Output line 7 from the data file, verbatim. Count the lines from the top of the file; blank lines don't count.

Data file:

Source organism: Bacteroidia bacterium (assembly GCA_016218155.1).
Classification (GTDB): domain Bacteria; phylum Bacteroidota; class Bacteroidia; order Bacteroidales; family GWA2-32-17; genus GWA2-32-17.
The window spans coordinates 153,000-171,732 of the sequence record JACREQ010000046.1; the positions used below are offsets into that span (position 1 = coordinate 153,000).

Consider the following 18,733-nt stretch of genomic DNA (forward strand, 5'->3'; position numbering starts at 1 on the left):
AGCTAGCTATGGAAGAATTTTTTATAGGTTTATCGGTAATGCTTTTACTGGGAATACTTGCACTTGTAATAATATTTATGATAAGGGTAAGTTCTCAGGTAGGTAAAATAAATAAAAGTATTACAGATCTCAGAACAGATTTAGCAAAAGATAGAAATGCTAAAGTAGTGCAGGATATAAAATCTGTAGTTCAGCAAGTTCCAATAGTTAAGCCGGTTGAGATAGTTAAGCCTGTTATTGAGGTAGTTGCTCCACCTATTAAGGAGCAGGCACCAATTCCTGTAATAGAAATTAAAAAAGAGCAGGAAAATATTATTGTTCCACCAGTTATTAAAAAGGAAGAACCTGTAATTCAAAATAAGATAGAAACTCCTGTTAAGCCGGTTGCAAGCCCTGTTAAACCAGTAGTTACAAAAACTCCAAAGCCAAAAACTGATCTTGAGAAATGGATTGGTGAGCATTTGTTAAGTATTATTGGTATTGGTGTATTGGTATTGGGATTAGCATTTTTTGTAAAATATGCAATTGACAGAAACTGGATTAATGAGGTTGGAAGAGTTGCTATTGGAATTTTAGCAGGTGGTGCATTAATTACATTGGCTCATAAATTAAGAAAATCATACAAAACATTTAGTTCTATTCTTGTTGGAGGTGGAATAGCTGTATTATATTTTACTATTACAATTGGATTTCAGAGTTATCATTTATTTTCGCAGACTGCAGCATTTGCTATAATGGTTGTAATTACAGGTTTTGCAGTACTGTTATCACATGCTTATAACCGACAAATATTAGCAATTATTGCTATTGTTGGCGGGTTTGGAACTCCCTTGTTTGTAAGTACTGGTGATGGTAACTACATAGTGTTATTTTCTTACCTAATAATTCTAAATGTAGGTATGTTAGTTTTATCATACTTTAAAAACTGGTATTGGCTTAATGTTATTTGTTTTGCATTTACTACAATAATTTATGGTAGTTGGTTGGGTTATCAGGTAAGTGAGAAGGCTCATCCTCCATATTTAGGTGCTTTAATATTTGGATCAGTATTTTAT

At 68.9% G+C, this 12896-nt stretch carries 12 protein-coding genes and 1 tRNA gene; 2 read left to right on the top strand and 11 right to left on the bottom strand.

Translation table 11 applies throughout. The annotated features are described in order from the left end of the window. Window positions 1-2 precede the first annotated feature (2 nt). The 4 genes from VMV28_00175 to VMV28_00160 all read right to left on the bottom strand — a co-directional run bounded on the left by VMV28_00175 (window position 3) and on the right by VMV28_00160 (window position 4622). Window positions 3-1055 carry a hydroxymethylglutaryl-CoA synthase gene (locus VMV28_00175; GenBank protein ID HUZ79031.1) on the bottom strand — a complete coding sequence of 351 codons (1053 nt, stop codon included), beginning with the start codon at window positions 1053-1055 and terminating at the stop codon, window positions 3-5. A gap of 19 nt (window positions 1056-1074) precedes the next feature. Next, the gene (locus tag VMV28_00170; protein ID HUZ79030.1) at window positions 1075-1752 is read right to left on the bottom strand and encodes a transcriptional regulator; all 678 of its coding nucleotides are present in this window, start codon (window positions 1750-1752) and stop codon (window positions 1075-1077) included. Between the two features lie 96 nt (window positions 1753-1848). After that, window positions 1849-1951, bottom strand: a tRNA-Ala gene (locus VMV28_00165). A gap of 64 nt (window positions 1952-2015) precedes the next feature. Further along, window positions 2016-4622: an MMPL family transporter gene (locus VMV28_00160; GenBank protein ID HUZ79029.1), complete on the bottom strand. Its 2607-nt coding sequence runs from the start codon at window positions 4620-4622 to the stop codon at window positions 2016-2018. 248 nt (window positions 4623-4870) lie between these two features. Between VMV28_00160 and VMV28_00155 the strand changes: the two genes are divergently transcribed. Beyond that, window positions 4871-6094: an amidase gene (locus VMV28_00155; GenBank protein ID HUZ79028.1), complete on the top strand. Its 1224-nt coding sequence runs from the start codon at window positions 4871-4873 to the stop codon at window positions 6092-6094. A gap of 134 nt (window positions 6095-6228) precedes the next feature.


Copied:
Translation table 11 applies throughout. The annotated features are described in order from the left end of the window. Window positions 1-2 precede the first annotated feature (2 nt). The 4 genes from VMV28_00175 to VMV28_00160 all read right to left on the bottom strand — a co-directional run bounded on the left by VMV28_00175 (window position 3) and on the right by VMV28_00160 (window position 4622). Window positions 3-1055 carry a hydroxymethylglutaryl-CoA synthase gene (locus VMV28_00175; GenBank protein ID HUZ79031.1) on the bottom strand — a complete coding sequence of 351 codons (1053 nt, stop codon included), beginning with the start codon at window positions 1053-1055 and terminating at the stop codon, window positions 3-5. A gap of 19 nt (window positions 1056-1074) precedes the next feature. Next, the gene (locus tag VMV28_00170; protein ID HUZ79030.1) at window positions 1075-1752 is read right to left on the bottom strand and encodes a transcriptional regulator; all 678 of its coding nucleotides are present in this window, start codon (window positions 1750-1752) and stop codon (window positions 1075-1077) included. Between the two features lie 96 nt (window positions 1753-1848). After that, window positions 1849-1951, bottom strand: a tRNA-Ala gene (locus VMV28_00165). A gap of 64 nt (window positions 1952-2015) precedes the next feature. Further along, window positions 2016-4622: an MMPL family transporter gene (locus VMV28_00160; GenBank protein ID HUZ79029.1), complete on the bottom strand. Its 2607-nt coding sequence runs from the start codon at window positions 4620-4622 to the stop codon at window positions 2016-2018. 248 nt (window positions 4623-4870) lie between these two features. Between VMV28_00160 and VMV28_00155 the strand changes: the two genes are divergently transcribed. Beyond that, window positions 4871-6094: an amidase gene (locus VMV28_00155; GenBank protein ID HUZ79028.1), complete on the top strand. Its 1224-nt coding sequence runs from the start codon at window positions 4871-4873 to the stop codon at window positions 6092-6094. A gap of 134 nt (window positions 6095-6228) precedes the next feature.